Covering eight seasons with the Bengals (1984-91), Wyche notched 87 wins (three playoffs), two AFC Central titles, two 10-win campaigns and one AFC championship (1988).

For the Super Bowl defeat, Wyche’s Bengals incurred a last-minute loss to Joe Montana and the 49ers, who were coached by Bill Walsh (Wyche’s former mentor and boss).

4) For what it’s worth, Wyche stands as the last Bengals coach to collect a playoff victory.

MIKE SMITH

HEAD-COACHING RECORD BEFORE NFL BIG BREAK: None
NFL COACHING RECORD: 67-50
SKINNY:
1) Prior to joining the Falcons (2008), Smith had been an obscure coordinator at two levels — Tennessee Tech (1996-98) and the NFL’s Jaguars (2003-07).

2) Before Smith’s tenure in Atlanta (2008-14), the Falcons had never posted back-to-back winning seasons. It helps that quarterback Matt Ryan’s arrival coincided with this successful period.

3) The soft-spoken, but affable Smith has the third-most NFL coaching victories of the Brian Billick coaching tree, trailing only Marvin Lewis and Jack Del Rio.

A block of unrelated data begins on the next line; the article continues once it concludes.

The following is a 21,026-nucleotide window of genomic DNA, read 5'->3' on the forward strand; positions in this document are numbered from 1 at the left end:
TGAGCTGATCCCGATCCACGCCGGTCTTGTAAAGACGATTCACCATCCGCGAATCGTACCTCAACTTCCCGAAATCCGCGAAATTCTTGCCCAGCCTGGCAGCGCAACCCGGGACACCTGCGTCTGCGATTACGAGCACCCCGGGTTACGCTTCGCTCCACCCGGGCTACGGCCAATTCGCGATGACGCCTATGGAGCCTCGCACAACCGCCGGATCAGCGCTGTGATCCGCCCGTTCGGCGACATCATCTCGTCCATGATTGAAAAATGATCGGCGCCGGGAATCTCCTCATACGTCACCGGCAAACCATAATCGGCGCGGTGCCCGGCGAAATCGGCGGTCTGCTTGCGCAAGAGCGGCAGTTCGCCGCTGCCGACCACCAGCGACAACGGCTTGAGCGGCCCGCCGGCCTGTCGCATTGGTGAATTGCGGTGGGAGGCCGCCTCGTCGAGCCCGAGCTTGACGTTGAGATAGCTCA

4) The Falcons claimed two division titles and four 10-win campaigns during his tenure. The result: Smith remains the winningest coach in Falcons history.

DOUG PEDERSON

HEAD-COACHING RECORD BEFORE NFL BIG BREAK: None
ACTIVE COACHING RECORD: 42-28
SKINNY:
1) Let’s start with the ‘meh’ part first: Pederson has posted three seasons of nine of fewer wins since taking over the Eagles in 2016, suggesting the 2017 campaign of 13-3 might have been a fluke.